Shakespeare, John Florio & Montaigne: the great influence of John Florio’s translation of Montaigne’s Essays in Shakespeare’s plays.
“Florio’s sense of the dramatic is the central force molding his prose…”
John Florio was the first translator of Montaigne’s Essays in English. Numerous scholars have highlighted the great influence of John Florio’s translation of Montaigne’s Essays in Shakespeare’s plays. Friedrich Nietzsche wrote that “Shakespeare was Montaigne’s best reader“. 1
It is widely known that Gonzalo’s speech in The Tempest 2 corresponds to John Florio’s translation of Montaigne, specifically the essay “Des Cannibales”:
“It is a nation, would I answer Plato, that hath no kinde of traffike, no knowledge of Letters, no intelligence of numbers, no name of magistrate, nor of politike superioritie; no use of service, or riches or of povertie; no contracts, no successions, no partitions, no occupation but idle; no respect of kindred, no use of wine, corne, or mettle. The very words that import lying, falsehood, treason, dissimulations, covetousness, envie, detraction, and pardon, were never heard of amongst them. How dissonant would hee finde his imaginarie common-wealth from this perfection?” 3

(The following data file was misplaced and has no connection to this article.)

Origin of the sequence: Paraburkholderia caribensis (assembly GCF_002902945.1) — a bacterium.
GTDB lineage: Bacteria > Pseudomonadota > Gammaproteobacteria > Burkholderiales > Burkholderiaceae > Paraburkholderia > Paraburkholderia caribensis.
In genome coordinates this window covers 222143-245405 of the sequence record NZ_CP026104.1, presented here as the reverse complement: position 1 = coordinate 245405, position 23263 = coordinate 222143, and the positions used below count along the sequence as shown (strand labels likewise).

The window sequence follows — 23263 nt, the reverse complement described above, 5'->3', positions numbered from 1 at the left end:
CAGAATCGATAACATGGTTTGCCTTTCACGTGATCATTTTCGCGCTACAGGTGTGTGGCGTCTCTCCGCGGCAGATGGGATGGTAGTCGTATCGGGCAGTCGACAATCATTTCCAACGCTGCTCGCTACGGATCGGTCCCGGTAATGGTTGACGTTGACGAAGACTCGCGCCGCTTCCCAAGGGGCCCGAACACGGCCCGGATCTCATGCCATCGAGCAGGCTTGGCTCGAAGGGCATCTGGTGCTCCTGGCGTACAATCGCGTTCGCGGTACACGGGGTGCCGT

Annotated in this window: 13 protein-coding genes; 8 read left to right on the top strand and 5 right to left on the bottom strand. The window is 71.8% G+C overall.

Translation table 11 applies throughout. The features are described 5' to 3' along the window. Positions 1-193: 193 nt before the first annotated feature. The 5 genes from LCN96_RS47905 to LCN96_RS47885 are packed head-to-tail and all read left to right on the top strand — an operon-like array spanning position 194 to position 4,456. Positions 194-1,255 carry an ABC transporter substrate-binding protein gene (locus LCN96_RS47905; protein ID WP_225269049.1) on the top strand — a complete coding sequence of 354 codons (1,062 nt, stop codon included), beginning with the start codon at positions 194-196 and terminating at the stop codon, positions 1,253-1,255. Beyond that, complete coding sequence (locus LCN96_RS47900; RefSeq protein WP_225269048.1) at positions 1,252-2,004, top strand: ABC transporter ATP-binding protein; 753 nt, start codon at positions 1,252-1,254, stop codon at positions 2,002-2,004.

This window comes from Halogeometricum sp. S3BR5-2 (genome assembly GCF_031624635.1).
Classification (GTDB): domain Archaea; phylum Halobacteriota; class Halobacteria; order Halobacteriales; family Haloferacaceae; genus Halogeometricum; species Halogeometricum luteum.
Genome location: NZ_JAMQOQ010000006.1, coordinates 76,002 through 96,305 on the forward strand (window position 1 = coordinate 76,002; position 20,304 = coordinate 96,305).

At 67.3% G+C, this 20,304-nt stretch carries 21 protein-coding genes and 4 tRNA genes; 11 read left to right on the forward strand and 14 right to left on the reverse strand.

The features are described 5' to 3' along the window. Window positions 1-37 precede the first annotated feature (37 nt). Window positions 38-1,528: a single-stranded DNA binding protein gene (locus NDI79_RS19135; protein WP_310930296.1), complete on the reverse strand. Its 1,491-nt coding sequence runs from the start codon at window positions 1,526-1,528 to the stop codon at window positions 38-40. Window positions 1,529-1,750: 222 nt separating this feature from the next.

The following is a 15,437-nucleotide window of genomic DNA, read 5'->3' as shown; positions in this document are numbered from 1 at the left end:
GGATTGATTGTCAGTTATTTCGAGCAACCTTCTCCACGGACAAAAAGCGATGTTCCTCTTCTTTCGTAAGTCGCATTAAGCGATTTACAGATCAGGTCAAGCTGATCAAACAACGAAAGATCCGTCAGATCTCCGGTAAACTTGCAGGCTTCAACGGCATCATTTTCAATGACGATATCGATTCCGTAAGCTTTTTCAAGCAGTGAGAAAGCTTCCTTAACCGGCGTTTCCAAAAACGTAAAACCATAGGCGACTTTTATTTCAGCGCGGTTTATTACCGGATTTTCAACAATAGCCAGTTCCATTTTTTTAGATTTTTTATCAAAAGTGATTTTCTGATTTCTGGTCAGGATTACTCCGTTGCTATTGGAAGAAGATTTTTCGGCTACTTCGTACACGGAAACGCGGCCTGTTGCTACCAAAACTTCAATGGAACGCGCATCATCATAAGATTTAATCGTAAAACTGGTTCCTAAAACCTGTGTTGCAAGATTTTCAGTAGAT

Michel de Montaigne-Delecroix (1533–1592), French author. John Florio translated Montaigne’s Essays in English, considered the greatest work in prose of the Elizabethan period. It has been proved that Shakespeare was influenced by John Florio’s Montaigne both before and after its publication.
I’th’commonwealth I would by contraries
Execute all things. For no kind of traffic
Would I admit, no name of magistrate.
Letters should not be known. Riches, poverty,
And use of service, none. Contract, succession,
Bourn, bound of land, tilth, vineyard, none.
No use of metal, corn, or wine, or oil.
No occupation: all men idle, all,
Sword, pike, knife, gun, or need of any engine
Would I not have;”
There are also other moments, notably in King Lear, that make it clear that Shakespeare had read him. In King Lear it’s Edmund – the bad one, remember – who borrows from Montaigne’s thoughts on fatherhood; while in Hamlet Polonius – some of whose advice echoes Montaigne – is a windbag. 4
Both Shakespeare and John Florio are influenced by Montaigne and employ a “similar emphatic, spare style to outline the characteristics and merits of a kind of Utopian society, rich in natural abundance and with no need of artificial constructs, even down to word for word correspondence between the two texts.”5
In 1925, George Coffin Taylor published the book Shakspere’s Debt to Montaigne6 presenting parallels between Shakespeare and John Florio’s Montaigne. It notes overlaps in “vocabulary, phrases, short and long passages, and, after a fashion . . . also in thought”.